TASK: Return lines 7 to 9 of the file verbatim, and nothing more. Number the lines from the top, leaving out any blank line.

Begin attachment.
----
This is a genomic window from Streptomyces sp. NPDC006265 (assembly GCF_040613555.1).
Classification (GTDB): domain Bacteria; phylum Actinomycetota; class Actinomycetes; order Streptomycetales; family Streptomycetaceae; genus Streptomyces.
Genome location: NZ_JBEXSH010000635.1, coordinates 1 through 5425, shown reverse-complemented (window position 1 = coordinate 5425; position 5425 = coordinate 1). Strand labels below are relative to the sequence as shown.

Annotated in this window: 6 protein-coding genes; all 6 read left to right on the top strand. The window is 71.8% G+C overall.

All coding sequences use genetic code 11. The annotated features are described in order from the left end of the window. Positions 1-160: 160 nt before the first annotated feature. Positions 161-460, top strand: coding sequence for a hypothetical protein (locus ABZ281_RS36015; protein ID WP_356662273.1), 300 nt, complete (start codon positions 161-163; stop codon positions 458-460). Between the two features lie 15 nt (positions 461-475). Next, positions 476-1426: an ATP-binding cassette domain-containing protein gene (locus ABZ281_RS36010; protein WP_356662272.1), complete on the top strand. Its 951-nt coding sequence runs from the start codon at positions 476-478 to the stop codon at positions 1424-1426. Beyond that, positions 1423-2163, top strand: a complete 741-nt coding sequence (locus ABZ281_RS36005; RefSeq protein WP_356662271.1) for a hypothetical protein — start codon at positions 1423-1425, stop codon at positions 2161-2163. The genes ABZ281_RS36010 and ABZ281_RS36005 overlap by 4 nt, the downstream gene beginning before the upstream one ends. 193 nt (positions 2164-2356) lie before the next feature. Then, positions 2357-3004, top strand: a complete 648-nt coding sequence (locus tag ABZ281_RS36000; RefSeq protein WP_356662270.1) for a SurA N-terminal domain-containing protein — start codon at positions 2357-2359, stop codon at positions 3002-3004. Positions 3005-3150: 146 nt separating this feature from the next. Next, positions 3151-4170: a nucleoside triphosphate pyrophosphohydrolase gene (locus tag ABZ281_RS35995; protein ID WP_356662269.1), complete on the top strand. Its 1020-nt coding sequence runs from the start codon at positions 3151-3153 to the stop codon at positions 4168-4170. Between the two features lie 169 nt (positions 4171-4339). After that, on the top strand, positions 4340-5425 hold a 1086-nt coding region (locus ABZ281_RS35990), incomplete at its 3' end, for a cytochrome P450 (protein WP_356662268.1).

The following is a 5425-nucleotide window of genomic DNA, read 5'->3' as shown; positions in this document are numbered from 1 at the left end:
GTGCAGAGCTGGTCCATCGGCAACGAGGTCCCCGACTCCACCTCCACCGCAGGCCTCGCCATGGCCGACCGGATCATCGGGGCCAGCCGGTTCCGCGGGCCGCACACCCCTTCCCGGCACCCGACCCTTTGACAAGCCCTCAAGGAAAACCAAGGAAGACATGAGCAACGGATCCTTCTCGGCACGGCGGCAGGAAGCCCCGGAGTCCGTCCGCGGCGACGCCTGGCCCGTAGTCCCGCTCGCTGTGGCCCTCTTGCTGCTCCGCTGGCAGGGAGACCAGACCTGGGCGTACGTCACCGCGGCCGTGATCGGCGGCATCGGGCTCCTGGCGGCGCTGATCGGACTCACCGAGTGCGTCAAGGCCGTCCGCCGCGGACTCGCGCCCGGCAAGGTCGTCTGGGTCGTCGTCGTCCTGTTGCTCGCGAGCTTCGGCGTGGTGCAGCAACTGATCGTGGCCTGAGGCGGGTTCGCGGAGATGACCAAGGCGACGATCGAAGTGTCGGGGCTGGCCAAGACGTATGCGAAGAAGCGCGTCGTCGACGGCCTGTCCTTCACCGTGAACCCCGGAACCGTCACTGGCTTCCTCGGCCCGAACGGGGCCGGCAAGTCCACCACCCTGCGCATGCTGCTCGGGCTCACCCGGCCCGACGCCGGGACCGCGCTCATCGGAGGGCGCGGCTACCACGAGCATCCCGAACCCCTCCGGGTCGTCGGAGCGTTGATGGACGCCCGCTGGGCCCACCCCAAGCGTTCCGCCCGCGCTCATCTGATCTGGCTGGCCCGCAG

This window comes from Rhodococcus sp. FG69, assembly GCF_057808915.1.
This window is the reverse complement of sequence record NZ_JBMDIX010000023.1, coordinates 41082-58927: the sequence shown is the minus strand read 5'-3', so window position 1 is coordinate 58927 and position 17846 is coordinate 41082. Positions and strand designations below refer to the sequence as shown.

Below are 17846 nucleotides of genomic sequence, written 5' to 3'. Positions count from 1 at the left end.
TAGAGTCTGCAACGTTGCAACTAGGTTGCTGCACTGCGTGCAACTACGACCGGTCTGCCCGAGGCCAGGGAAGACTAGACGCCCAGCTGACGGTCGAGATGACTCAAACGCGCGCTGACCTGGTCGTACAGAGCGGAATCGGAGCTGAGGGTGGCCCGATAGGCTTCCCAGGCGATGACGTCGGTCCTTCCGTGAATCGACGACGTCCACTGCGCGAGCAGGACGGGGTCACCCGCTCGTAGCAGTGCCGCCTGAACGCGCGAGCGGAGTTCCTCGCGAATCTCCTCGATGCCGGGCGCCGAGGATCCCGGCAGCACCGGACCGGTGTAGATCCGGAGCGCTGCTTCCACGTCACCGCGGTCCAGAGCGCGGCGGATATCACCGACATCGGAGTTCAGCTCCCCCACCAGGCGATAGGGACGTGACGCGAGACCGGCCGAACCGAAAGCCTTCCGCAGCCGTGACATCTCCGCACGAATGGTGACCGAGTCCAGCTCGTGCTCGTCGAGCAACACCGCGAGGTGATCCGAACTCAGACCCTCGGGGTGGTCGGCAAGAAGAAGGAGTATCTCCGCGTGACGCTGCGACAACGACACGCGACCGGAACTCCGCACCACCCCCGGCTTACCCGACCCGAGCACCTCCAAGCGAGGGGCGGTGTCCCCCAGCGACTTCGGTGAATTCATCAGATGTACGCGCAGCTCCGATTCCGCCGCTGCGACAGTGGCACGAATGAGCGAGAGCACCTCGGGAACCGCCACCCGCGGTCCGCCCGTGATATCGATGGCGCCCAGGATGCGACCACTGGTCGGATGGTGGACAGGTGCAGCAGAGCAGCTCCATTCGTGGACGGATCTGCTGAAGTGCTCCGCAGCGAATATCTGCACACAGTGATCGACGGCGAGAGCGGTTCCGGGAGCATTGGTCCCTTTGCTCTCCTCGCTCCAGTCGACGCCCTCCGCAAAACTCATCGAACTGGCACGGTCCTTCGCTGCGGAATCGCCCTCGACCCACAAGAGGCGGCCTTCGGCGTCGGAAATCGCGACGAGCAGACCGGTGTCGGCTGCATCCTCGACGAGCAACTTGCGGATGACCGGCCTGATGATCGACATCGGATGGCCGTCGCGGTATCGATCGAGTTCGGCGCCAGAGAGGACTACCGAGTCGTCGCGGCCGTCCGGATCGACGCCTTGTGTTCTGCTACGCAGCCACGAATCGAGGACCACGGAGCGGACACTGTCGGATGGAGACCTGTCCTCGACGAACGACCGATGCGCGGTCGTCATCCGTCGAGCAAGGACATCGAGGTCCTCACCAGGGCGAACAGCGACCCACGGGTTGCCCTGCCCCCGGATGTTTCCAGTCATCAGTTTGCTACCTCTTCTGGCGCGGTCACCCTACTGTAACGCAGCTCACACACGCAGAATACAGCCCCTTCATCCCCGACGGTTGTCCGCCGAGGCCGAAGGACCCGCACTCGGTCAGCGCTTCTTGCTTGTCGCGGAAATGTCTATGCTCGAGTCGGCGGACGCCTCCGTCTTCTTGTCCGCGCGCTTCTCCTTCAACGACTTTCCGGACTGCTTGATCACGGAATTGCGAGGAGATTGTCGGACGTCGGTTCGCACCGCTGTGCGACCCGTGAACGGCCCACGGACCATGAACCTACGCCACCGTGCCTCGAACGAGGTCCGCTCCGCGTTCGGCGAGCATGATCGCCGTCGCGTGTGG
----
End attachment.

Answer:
GTGCAGAGCTGGTCCATCGGCAACGAGGTCCCCGACTCCACCTCCACCGCAGGCCTCGCCATGGCCGACCGGATCATCGGGGCCAGCCGGTTCCGCGGGCCGCACACCCCTTCCCGGCACCCGACCCTTTGACAAGCCCTCAAGGAAAACCAAGGAAGACATGAGCAACGGATCCTTCTCGGCACGGCGGCAGGAAGCCCCGGAGTCCGTCCGCGGCGACGCCTGGCCCGTAGTCCCGCTCGCTGTGGCCCTCTTGCTGCTCCGCTGGCAGGGAGACCAGACCTGGGCGTACGTCACCGCGGCCGTGATCGGCGGCATCGGGCTCCTGGCGGCGCTGATCGGACTCACCGAGTGCGTCAAGGCCGTCCGCCGCGGACTCGCGCCCGGCAAGGTCGTCTGGGTCGTCGTCGTCCTGTTGCTCGCGAGCTTCGGCGTGGTGCAGCAACTGATCGTGGCCTGAGGCGGGTTCGCGGAGATGACCAAGGCGACGATCGAAGTGTCGGGGCTGGCCAAGACGTATGCGAAGAAGCGCGTCGTCGACGGCCTGTCCTTCACCGTGAACCCCGGAACCGTCACTGGCTTCCTCGGCCCGAACGGGGCCGGCAAGTCCACCACCCTGCGCATGCTGCTCGGGCTCACCCGGCCCGACGCCGGGACCGCGCTCATCGGAGGGCGCGGCTACCACGAGCATCCCGAACCCCTCCGGGTCGTCGGAGCGTTGATGGACGCCCGCTGGGCCCACCCCAAGCGTTCCGCCCGCGCTCATCTGATCTGGCTGGCCCGCAG

This window comes from Rhodococcus sp. FG69, assembly GCF_057808915.1.
This window is the reverse complement of sequence record NZ_JBMDIX010000023.1, coordinates 41082-58927: the sequence shown is the minus strand read 5'-3', so window position 1 is coordinate 58927 and position 17846 is coordinate 41082. Positions and strand designations below refer to the sequence as shown.